Landscapes: Real and Imagined

August 16, 2014—February 22, 2015

Location: Nelson-Atkins Building, Gallery P27

The prints and drawings in this exhibition document some of the real and imagined places that 19th and 20th century artists have visited. They ask us to travel with them to places near and far.

In the 19th century, a taste for adventure and romance took many landscape painters to varied and distant lands. Whether exploring Egyptian monuments, Greek ruins or their native countryside, these artists sought to imbue their landscapes with light, atmosphere and a sense of place.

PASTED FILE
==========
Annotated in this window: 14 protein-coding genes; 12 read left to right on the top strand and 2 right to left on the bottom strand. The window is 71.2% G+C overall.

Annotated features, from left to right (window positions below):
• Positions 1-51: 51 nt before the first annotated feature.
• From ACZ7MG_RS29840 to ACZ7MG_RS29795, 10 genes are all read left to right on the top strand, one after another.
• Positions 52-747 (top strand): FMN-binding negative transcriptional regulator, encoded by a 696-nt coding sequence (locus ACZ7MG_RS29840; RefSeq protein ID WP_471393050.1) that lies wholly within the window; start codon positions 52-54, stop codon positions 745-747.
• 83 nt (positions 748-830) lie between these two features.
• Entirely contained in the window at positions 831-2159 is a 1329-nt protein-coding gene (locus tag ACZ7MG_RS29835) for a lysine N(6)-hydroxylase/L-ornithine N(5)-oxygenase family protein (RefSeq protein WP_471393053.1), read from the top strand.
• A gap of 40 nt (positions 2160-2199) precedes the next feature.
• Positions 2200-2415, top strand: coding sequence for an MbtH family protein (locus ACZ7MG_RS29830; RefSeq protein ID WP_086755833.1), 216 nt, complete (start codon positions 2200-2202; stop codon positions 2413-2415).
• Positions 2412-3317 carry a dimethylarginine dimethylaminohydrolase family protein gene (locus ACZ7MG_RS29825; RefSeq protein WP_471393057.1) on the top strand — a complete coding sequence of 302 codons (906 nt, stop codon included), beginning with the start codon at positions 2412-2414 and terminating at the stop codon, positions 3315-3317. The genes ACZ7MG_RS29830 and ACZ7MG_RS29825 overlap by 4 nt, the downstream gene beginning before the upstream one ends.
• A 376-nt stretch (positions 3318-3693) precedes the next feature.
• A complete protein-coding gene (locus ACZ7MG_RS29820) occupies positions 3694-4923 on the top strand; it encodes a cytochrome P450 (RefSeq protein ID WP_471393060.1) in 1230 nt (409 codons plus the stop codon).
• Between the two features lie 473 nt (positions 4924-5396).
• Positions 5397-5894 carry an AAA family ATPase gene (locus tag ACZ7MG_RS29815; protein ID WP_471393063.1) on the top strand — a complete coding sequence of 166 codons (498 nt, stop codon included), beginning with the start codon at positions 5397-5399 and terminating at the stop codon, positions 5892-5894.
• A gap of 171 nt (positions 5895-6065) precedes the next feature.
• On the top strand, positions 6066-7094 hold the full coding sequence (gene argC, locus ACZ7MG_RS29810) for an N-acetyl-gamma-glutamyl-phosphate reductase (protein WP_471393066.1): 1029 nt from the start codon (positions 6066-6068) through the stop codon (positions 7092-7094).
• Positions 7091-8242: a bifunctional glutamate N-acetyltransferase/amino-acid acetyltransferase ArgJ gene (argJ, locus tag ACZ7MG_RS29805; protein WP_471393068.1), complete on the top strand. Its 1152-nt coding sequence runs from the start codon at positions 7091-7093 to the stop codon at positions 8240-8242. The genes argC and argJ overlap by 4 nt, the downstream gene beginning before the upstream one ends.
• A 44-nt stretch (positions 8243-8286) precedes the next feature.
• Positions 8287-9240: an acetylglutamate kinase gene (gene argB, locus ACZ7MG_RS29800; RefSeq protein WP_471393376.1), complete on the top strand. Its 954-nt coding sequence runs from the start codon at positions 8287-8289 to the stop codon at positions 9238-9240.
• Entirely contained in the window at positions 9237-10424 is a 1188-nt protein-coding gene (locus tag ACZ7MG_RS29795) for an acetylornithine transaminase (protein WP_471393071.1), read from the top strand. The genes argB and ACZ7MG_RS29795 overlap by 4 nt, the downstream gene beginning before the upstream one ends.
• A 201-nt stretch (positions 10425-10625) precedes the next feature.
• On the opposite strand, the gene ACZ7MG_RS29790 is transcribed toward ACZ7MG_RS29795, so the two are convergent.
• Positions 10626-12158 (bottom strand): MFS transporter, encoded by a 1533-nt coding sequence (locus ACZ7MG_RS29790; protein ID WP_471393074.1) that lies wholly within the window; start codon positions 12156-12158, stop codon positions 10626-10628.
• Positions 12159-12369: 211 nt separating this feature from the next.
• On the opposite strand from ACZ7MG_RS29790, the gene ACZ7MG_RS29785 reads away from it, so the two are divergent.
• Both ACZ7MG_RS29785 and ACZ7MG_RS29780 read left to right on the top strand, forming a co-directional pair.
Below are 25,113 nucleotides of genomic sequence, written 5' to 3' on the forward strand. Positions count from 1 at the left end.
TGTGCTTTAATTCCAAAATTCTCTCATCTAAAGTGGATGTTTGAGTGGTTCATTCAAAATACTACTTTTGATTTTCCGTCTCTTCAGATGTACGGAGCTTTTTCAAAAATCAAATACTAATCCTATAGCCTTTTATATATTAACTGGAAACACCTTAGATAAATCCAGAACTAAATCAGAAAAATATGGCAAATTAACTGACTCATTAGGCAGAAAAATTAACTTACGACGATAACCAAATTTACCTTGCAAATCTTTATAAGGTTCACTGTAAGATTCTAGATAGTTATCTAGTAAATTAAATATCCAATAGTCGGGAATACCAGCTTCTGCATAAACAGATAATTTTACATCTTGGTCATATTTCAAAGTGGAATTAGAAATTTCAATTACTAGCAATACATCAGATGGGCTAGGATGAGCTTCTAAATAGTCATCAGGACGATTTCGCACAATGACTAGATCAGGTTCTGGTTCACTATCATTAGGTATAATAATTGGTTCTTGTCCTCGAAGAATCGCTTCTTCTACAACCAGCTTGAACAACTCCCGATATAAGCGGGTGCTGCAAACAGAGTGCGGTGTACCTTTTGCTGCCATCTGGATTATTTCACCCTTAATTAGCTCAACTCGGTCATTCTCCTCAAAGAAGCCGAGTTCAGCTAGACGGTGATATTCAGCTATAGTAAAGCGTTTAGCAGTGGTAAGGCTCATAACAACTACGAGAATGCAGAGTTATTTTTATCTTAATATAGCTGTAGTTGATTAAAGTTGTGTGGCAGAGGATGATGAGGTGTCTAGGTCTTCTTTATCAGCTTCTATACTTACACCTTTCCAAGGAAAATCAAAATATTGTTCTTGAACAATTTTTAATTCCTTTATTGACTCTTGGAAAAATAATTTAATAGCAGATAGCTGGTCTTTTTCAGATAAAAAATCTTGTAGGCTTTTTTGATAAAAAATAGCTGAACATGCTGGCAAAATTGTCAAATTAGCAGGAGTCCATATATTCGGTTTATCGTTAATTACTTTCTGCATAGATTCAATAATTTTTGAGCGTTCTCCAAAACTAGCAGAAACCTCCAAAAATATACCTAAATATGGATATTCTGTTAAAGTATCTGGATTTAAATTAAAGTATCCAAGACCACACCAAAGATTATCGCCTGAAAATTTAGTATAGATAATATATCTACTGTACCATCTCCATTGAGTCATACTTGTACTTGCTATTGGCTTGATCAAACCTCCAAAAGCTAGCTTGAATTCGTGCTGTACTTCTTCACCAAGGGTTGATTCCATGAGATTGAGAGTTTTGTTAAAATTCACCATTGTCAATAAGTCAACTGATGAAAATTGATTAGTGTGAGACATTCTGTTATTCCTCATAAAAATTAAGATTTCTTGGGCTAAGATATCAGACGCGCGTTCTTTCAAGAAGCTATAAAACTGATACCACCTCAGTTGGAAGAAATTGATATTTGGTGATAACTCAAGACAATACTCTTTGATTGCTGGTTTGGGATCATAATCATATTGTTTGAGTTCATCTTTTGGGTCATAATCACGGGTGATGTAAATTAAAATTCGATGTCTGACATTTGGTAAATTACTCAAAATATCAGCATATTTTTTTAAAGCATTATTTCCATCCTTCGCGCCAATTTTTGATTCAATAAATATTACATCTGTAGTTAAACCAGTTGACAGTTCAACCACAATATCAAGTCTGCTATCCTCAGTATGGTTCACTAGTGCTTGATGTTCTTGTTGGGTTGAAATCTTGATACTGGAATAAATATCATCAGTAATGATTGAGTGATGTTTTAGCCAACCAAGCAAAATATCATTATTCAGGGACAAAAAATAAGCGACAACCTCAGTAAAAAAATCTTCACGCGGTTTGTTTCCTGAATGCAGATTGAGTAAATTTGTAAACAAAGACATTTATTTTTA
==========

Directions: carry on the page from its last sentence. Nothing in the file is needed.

Twentieth-century European artists turned their eyes upon the ordinary world around them, conveying a life of simple moments through glimpses of city streets, lakes and harbors, and the surrounding countryside. The sketchy, unfinished look of many of these works is intentional. In this way, the artist invites the viewer to complete the vision.

Image: Lyonel Feininger, American, 1871-1956. Vollersroda III, 1914. Charcoal and ink on paper. Purchase: acquired through the generosity of Mr. and Mrs. Milton McGreevy through the Westport Fund.

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